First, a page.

Cleaning oil coolers by merely passing liquid to and from the same as they remain stationary, has not been satisfactory. The action of gravity upon small metal particles that lodge in the oil cooler during normal operation of the engine,
are retained by the cooler unless the position thereof is shifted periodically as the cleaning liquid is forced therethrough. In many instances, it is impossible to overcome the difficulty of removing all solid particles, unless the direction of flow of the cleaning liquid through the cooler is periodically reversed as the position of the cooler is altered.
The apparatus contemplated by this invention provides adequate mechanism for shifting the position of the oil cooler or radiator as a pump directs liquid thereto in periodic surges. The illustrated embodiment has been used to a point of assuring its practicability, especially where two oil coolers 8 are to be simultaneously cleaned.
Referring in detail to the drawings, the numeral l0 designates a reservoir of any character capable of holding a volume of cleaning liquid l2, the level l4 whereof is above the intake and outlet ports I6 and i8 respectively of cylinder 20 forming a part of the liquid Du p A piston 22 reciprocably mounted for rectilin ear movement in cylinder 20 is driven through its paths of travel by motor 24 joined to piston 22 through the medium of connecting rod 26, crank 28 and driven shaft 30. Conventional speed reduction gearing, generally designated by the numeral 32, may be interposed between motor 24 and driven shaft 30, which gearing is in this instance, connected to pulley 34 by drive shaft 36. Pulley 34 is provided with conventional belt 38 which passes over the pulley on the motor shaft 24.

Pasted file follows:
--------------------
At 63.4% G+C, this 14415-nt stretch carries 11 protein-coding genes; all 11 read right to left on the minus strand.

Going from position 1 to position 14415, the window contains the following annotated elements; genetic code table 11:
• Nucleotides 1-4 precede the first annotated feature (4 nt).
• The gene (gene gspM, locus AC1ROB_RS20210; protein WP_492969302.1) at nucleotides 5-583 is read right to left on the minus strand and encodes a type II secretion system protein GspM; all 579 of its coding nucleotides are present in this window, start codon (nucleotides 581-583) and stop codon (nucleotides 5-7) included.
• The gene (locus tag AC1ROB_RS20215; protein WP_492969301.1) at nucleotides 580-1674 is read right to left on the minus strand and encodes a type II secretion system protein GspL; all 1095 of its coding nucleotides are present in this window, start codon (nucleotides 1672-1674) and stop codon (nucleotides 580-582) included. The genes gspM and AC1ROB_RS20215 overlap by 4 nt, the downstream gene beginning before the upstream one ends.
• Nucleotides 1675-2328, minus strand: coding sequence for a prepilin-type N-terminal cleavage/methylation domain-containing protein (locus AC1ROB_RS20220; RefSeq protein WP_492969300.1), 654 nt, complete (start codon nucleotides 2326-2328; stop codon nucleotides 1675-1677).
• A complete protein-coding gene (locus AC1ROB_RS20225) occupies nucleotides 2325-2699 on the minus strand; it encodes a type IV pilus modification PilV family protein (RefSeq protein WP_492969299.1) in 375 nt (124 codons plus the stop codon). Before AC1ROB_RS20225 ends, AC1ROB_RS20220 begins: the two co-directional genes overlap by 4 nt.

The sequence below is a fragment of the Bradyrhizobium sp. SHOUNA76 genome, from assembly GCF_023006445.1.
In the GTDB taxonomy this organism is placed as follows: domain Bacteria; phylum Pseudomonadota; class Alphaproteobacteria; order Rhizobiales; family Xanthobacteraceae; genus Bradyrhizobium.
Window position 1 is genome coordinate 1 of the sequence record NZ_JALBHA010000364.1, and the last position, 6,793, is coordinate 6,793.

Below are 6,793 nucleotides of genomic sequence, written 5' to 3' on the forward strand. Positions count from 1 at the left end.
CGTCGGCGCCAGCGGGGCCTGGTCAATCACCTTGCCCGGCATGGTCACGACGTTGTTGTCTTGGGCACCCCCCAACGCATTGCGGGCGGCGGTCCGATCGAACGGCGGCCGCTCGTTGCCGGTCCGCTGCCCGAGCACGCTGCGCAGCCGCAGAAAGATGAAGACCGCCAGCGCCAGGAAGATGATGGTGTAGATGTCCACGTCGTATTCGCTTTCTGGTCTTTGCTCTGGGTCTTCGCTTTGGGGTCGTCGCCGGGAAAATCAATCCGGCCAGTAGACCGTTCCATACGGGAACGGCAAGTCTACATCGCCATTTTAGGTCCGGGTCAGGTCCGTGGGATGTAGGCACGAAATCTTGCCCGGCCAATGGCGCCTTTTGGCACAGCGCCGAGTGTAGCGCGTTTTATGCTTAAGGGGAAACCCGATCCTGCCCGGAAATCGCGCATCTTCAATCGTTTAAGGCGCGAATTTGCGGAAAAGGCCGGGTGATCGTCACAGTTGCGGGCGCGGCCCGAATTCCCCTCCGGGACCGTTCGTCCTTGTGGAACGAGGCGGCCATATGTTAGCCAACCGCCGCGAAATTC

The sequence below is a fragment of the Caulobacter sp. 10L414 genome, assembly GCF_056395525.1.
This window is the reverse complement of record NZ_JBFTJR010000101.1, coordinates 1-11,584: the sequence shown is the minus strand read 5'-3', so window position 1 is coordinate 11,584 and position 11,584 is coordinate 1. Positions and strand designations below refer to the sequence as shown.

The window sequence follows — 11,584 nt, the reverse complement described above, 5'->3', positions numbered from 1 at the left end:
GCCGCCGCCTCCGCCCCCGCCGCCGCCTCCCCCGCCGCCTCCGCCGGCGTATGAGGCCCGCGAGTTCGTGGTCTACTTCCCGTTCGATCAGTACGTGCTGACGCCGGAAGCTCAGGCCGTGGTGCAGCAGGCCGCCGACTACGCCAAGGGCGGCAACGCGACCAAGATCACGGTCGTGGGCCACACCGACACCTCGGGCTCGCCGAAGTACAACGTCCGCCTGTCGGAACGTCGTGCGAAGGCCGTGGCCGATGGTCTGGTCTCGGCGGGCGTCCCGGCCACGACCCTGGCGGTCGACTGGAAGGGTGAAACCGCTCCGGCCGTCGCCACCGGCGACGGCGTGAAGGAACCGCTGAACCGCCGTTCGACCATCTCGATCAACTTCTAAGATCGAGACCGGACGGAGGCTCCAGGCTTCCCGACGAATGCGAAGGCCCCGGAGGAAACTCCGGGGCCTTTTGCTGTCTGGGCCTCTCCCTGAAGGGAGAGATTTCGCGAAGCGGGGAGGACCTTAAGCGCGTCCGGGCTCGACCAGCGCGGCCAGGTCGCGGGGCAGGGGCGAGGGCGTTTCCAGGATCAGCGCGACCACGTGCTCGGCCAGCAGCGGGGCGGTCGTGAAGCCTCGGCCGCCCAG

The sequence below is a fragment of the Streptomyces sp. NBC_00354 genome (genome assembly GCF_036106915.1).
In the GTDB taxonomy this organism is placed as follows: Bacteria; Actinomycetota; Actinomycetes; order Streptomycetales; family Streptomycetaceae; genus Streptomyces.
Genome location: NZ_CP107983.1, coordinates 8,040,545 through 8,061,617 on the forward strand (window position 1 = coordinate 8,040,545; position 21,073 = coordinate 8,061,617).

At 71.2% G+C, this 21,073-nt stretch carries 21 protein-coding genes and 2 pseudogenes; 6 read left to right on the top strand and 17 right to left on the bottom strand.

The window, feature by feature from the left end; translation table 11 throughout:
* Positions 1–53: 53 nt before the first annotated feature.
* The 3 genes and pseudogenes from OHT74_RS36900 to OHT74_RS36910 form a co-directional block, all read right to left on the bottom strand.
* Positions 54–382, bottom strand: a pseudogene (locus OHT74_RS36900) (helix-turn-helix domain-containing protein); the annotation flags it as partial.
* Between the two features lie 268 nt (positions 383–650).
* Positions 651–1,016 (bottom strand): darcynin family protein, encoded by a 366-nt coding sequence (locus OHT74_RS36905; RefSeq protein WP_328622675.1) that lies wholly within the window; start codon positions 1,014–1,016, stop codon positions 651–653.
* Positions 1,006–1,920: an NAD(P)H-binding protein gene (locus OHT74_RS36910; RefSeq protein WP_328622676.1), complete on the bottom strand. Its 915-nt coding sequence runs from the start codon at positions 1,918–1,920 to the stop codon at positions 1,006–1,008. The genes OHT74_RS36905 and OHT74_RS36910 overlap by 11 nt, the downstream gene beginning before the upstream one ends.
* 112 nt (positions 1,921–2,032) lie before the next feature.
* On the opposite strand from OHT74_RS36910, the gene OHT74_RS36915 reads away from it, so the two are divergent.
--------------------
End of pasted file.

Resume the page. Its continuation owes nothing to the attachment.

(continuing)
Through the parts just set down, it will be obvious that motor 24 will reciprocate piston 22 within cylinder 20. These parts are mounted upon a platform 40 which is supported on the top end of reservoir ID in order to render the assembly and manipulation of the apparatus convenient and effective.
Oil coolers 8 have fittings 42 and 44 as a part thereof. These fittings are employed to connect the cooler when the latter is associated with an engine.
In the illustrated embodiment, two coolers are mounted in a holder 46 bodily journalled in bearings 48 on platform 40. The holder 46 comprises a pair of cradles 50, either one or .both of which may be used and into which is disposed oil coolers 8. Suitable clamps 52 rigidly mount coolers 8 within cradles and after such mounting, hose lengths 54 and 56 are respectively joined to fittings 42 and 44. A tubular section 58 disposed between cradles 50 and connected to pipe 60 joins one end of each hose length 54 through the medium of stufilng boxes 62, ,as illustrated in Fig. 5. Set-screws 64 in bearings 48 maintain tubular section .56 in staiionary position as fitting 66 is rotated by ratchets 68 mounted thereon in a manner hereinafter set down.
Fitting 66 is hollow and one leg of the U- shaped cradle 50 is attached thereto, as shown in Fig. l. Hose lengths 54 are joined to fittings 66 by elbows 10.